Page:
Guest Blogger

Outdoor Ethics: Why Practice Them?

Camping at the Shenandoah National Park

By AJ Heil

Take a moment to think back to your favorite outdoor experience that you have ever had…
What made that experience special?  Was it a certain place or location? A scenic vista?  The people that you were with?  A combination of these things?

For many of us, the answer often involves beautiful scenery, a wilderness experience, a wildlife encounter, or a pristine location. As outdoor enthusiasts that frequently enjoy the thrill and beauty of natural environments,  we must think critically about the inevitable impact that human activity has on our natural areas.  With this reality in mind, we can begin to decide what actions should be taken when we engage in both back-country and front-country activities. Once formulated, these personal principles and ethics can be implemented on different levels amidst a variety of situations in order to minimize the negative effects of our activity in these environments.

When raising the question, “Why practice outdoor ethics or emphasize them so much?”,  it is important to think about the overall degradation of the natural areas that we enjoy.  In other words, the combined effect of our actions shows the magnified impact of our activity.  For example: It may seem quite harmless to pick a bouquet of flowers from a wild mountain landscape, but when a good number of visitors choose to do so, the field of wildflowers is now absent from the experience of other travelers, and the ecosystem will have been forever damaged.

Another thing to take into account when considering the practice of outdoor ethics is the increased amount of traffic that our favorite recreational areas are now receiving.  With higher populations, increases in technology, and growth in equipment availability, we are now seeing an overall expansion in the usage of these areas.  It is also important to note that a major factor that comes into play here is the shrinkage of recreational areas, park lands, and wilderness expanses due to urban sprawl and other development. While I will not go as far as to voice opinions concerning these developments, it has become a reality that human activity and its ensuing impact are more widespread than ever before.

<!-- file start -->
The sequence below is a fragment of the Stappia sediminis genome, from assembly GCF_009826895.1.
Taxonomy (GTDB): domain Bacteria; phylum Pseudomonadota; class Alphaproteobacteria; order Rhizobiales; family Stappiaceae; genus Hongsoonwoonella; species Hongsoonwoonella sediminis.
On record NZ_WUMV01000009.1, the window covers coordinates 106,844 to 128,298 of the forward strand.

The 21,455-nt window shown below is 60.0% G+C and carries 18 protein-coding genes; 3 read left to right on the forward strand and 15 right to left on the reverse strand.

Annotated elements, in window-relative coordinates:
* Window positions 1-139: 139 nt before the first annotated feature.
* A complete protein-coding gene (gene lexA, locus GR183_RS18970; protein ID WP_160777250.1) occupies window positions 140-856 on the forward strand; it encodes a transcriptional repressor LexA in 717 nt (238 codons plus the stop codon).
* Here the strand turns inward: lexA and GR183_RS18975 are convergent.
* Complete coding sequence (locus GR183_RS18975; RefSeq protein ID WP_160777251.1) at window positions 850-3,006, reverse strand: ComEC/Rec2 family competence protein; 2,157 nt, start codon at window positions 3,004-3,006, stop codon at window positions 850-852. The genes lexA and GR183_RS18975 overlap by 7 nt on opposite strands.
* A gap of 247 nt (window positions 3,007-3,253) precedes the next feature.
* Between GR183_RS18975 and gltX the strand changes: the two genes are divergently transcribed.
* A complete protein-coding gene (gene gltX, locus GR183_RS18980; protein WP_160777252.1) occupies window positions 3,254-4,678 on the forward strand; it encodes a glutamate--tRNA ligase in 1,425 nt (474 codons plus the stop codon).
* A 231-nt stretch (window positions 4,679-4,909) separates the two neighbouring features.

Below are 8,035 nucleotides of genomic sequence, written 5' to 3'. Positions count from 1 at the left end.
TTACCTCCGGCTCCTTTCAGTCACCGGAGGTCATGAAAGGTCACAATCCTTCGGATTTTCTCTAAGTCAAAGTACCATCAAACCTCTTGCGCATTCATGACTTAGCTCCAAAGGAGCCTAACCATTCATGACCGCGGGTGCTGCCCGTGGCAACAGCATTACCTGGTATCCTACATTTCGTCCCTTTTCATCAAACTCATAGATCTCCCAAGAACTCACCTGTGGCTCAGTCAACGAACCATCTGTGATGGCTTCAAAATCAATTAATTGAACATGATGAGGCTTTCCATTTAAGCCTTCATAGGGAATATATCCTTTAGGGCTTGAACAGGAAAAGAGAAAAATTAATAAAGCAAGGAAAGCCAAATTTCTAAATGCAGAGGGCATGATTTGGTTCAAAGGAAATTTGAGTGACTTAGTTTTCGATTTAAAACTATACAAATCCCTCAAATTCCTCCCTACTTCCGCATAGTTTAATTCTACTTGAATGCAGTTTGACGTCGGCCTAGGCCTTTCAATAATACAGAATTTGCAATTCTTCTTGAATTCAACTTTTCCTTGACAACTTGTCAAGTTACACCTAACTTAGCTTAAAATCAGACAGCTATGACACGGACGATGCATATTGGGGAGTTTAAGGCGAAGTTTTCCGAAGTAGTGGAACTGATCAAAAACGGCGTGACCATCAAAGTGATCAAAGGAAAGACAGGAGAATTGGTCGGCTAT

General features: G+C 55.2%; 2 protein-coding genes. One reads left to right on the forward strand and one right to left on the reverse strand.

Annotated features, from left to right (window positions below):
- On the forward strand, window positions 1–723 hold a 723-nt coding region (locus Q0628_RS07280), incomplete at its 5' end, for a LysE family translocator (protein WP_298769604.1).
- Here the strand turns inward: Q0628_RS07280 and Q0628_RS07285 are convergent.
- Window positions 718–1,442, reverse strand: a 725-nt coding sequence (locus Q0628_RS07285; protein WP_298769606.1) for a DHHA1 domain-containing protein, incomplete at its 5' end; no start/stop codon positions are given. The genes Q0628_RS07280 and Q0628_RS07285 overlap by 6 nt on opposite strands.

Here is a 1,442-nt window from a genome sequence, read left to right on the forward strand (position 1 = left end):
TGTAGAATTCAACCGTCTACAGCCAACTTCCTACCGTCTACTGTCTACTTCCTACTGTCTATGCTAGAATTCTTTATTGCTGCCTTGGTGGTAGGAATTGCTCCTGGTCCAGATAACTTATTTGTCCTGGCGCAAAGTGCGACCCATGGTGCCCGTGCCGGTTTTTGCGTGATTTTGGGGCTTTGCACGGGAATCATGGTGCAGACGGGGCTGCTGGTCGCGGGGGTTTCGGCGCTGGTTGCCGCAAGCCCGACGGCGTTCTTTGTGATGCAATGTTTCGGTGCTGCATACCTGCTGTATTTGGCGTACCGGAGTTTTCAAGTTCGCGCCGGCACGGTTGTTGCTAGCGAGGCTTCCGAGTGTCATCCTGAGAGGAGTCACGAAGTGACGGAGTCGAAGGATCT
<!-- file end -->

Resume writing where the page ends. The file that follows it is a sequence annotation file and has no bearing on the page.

Transitioning from the practical…

Outdoor ethics become a vital part of our character and perspective when we (1) examine logical factors and statistical evidence, and (2) make an emotional connection to these environments.

Emotional? Let’s dive into that a bit further…

From our experiences, observations, and interactions, we begin to see that nature operates in certain ways, has certain laws, and needs certain components.  Not only that, but when we observe the harmony of nature and the preciseness of its design, we often find a desire to integrate ourselves into its very workings.  When we begin to experience nature in an emotional way, we develop a bond and connection to it that has the potential of being damaged or disrupted by the ramifications of unethical activity.  Moreover, the combined effect of repeated ethical ignorance will eventually lead to the inability to have additional emotional experiences of the same quality.

Think again to your most memorable outdoor experience…

What made that moment, or period of time, so wonderful?
If we choose not to respect our environments, wildlife, and wilderness, would that same experience be possible in the future?  Would it be different?  How would it be different?

These paragraphs have been authored and purposed to present a few considerations regarding how we view our outdoor ethic, behavior, and impact.  The effects of practicing positive outdoor ethics become more apparent when significant numbers of us begin to diligently implement them into our recreational experiences. While a single person’s response may represent a mere drop in the bucket, the combined result of our unified efforts can fill the bucket to its entirety.

 

 

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